In a recent Facebook post, I conducted a poll by asking friends what they would do if they had just one day to do anything they liked.
The answers did not vary much: My friends would like to catch up on sleep and go to the spa for a massage.
Some would like to catch up on their reading, see a movie or binge watch their favorite tv series.
Exercise (or yoga) comes up more than once, as well. Some would go to the beach, go on a food trip or cook for their loved ones.
Yet another would love to tidy up her home, rearrange things and perhaps organize those she had been too busy to attend to.
One said she did not want to think of anything at all.
The question is relevant for those of us who, for five or six days a week, find ourselves bogged down by the things we have to do that we have neither time nor energy to do the things we want to do.
And increasingly now, in responding to the question what we want to do, the emerging answer seems to be… “nothing.”
I do not mean that there is no answer. I mean that the answer is “nothing.”
“Nothing”—“wala” in Tagalog—has been underrated for too long. We always believe all the spaces have to be filled, and that there has to be some agenda written on the blank spaces of our organizers.
Many think silence is not desirable—it has to be broken by music, or, infinitely worse, mindless chatter.
Weekends and holidays must be celebrated and spent outside, going to places, meeting people, cramming up so many things to do that “vacation” loses its essence and turns into hard work.
Those who do nothing are either boring or lazy, missing out on many things that life has to offer. The more successful people are those who have a full plate, live life to the fullest, and wear numerous hats.
These notions are dangerous as they are wrong.
An article published last year on the website Brainpickings.org talks about a book by the German philosopher Josef Pieper called Leisure, the Basis of Culture.
The author of the online article, Maria Popova, describes the book as “a magnificent manifesto for reclaiming human dignity in a culture of compulsive workaholicalism, triply timely today, in an age when we have commodified our aliveness so much to mistake making a living for having a life.”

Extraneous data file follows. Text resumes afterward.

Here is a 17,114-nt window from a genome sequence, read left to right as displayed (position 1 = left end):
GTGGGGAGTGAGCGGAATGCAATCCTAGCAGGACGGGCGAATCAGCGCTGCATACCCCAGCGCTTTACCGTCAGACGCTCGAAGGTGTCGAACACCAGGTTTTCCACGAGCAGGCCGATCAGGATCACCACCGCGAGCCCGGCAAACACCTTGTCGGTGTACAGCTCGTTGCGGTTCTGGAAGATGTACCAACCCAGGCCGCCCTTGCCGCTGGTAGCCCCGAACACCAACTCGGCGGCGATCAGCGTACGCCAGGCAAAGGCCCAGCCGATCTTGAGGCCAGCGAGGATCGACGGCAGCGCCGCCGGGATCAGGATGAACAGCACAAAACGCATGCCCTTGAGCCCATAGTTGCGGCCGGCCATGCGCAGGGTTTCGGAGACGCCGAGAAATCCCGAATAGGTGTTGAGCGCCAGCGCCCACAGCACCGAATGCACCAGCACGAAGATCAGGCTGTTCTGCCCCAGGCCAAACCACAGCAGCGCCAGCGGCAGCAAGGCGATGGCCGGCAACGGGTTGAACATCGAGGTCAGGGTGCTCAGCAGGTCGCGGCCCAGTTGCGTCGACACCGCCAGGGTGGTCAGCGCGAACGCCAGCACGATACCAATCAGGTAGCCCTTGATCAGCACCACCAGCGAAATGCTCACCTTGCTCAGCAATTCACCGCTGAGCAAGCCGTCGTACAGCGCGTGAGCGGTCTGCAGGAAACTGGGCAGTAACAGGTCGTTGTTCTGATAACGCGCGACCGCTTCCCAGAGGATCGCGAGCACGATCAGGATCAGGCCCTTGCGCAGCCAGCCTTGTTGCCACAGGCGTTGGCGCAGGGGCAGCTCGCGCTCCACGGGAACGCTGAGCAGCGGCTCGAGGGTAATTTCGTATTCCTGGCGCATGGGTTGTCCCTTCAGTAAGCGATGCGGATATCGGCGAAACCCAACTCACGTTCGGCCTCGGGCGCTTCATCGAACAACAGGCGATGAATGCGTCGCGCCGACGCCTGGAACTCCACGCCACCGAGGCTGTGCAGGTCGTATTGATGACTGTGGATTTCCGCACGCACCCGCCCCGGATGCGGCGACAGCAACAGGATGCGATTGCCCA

I have not yet read the book but subscribe to the thinking that leisure—moments of unburdened contemplation, of absolute presence with the universe within one’s own mind and absolute attentiveness to life—is not the same as being devoid of activity.
A tragedy, according to Popova, that leisure is not seen as essential to the human spirit but a self-indulgent luxury reserved for the privileged or deplorable idleness reserved for the lazy.
But who’s being lazy? We wear ourselves out most days of the week that it is incomprehensible that we can go from day to day without needing a breather. That breather is leisure.
It’s waking up on Saturday morning and declaring to yourself and to everyone that today is going to be your “lazy day”—you will do exactly just the things you’d like to do, and nothing more.
Often, these are the most rewarding things we can think of: catching up on sleep, getting a massage, reading, tidying up, spending time with loved ones, conversing with friends.
In my case it is writing things that do not have a deadline, but are as compelling and urgent as today’s hottest news. And staring out the window, feeling small and insignificant and yet so alive amid the view.
I do not mean to say we should give in to the leisure of doing nothing all the time. We are adults—we have commitments to honor, reputations to uphold, bills to pay. But how busy we are does not define us.
It is, instead, in the few precious hours when we allow ourselves to do exactly what we feel like doing, whatever it is, that we are most alive.
Let’s be kind to ourselves and assert our claim to leisure reasonably regularly. It’s how we keep sane, and it’s how we create wonders.